I suppose I'll begin by sharing some of the things that I took away from Paul's visit to my class.
  1. Not all reporters use social media. Paul has been active on Twitter for awhile and is not completely sure how to utilize it for journalistic purposes, but he has colleagues who don't use social media at all. Paul tweets bits of news and makes jokes to bring some of his personality into his social media use so that he can relate to people more. He told us that he wants to "be someone I'd want to follow." Although Paul uses Twitter for his work, not all reporters are required to participate. It's just a common expectation for most journalists to have Twitter and Facebook accounts. "I don't think it's necessary now, but we're getting to where it is necessary," Heintz said. He would like to think that it isn't a necessity but with the competitive nature of journalism it is becoming more and more useful. "I want to think that I can go home at night and read a book and actually think about things," Heintz said. For most journalists it's just another tool to stay connected to the community and that is an important part of the job description. Paul uses social media to stay connected and to self-promote his work.
  2. Tweeting can be dangerous. If you don't think before you tweet you might regret it later on. Journalists love to be the first to break news but if you're working for a weekly publication, like Seven Days, it might be spoiling your work too soon. Other journalists can see what you are putting out there and they might 'scoop' you or try to beat you to the punch. Tweeting is a great tool if you monitor what you're saying and don't give away too much. Some things are better kept quiet until all of the details are pieced together in a complete article.
  3. Break up text online with pictures, gifs, and other multimedia. This is really important because it can really draw in more readers. When there are just large blocks of text it can take a toll on the eyes. Pictures, cool graphics, and gifs that start moving as you scroll past them are really neat ways to tell a story and they add visual flare too.
Paul's visit reminded me of why I love being a journalism major. Even though the job description is changing quite a bit, there is something special about telling stories. When Professor Griffith asked Paul what he would be doing if he wasn't working as a journalist, he said, "I'd probably be unemployed trying to do this." He reminded us that journalism is essential, fun, and plays a role in moving important conversations forward. I'm so happy that I'm learning how to do that, and meeting talented people like Paul reaffirms my love for reporting.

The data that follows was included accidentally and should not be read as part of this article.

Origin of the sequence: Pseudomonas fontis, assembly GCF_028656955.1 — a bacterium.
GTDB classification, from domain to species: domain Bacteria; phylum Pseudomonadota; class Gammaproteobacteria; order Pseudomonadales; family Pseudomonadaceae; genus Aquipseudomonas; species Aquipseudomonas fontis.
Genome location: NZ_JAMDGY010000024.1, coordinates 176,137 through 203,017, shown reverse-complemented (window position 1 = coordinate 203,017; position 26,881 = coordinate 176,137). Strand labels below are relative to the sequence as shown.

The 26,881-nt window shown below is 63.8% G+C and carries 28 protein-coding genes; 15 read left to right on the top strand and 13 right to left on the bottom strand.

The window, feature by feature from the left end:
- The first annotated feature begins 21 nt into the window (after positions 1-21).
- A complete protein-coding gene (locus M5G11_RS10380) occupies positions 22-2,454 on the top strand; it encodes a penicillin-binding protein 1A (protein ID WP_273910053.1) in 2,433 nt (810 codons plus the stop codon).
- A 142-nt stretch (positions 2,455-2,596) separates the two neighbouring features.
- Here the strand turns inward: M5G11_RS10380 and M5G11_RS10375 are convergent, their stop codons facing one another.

That's all for now, but I'm sure I'll have some more exciting things to share after my visit to WCAX, a local news station, later this week!

-Sheila

(Here's a link to the blog that Paul contributes to often.)


The Countdown Begins

Hello and happy Monday everyone! The weather here in Vermont is pretty nice today which is definitely helping the mood on campus. It's getting close to the end of the semester now. Only 12 days of classes left! I feel like my sophomore year just flew by. Now I'm scurrying around trying to complete my study abroad application for London and start all of my final papers. I took the last few days to wind down after my huge Global Communications project was due. It feels so nice to be done with it! My classmates and I had to make websites on the media and culture of various countries. My website was about Japan. You can check them all out here.

Liz, Mikala, Juliana, Lauren, Me, and Cara at Free Cone Day.
Lauren, one of my best friends and an official SMC blogger, posted about some of the fun things we've been up to lately on her blog. I'll try not to be too repetitive but there are some things I'll fill you all in on.

On Thursday after our Global Comm class was let out a bunch of us went to Ben and Jerry's for Free Cone Day. I can't think of a better way to celebrate the completion of a huge project than with some delicious, free, ice cream with friends. It was a beautiful day and the new Candy Bar Pie flavor is to die for.

This past weekend we all played Quelf on North Campus.